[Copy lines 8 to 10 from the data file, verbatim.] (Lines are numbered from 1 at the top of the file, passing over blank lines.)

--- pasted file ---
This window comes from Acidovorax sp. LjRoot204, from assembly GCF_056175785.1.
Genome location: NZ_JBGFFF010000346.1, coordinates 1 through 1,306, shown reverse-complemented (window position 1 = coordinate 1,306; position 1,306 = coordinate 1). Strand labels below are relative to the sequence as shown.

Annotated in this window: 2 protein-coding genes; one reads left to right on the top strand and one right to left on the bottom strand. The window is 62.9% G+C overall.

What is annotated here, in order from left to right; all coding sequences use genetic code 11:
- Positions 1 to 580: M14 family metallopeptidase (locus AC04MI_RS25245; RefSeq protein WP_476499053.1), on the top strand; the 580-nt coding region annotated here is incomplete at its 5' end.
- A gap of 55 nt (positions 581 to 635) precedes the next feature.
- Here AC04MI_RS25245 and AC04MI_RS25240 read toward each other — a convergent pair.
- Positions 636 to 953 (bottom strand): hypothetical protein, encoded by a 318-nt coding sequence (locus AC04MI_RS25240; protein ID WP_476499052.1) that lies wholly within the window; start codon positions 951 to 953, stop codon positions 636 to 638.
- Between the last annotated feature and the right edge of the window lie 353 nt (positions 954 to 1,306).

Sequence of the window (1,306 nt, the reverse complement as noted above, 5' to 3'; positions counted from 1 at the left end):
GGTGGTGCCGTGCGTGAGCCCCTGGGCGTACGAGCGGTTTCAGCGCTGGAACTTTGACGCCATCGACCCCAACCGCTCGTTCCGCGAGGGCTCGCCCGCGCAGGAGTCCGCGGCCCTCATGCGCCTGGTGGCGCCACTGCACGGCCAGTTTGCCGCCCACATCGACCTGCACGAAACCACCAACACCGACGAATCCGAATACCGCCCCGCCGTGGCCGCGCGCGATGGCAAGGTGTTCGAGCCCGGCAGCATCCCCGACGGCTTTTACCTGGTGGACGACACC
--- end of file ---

- Positions 636 to 953 (bottom strand): hypothetical protein, encoded by a 318-nt coding sequence (locus AC04MI_RS25240; protein ID WP_476499052.1) that lies wholly within the window; start codon positions 951 to 953, stop codon positions 636 to 638.
- Between the last annotated feature and the right edge of the window lie 353 nt (positions 954 to 1,306).

Sequence of the window (1,306 nt, the reverse complement as noted above, 5' to 3'; positions counted from 1 at the left end):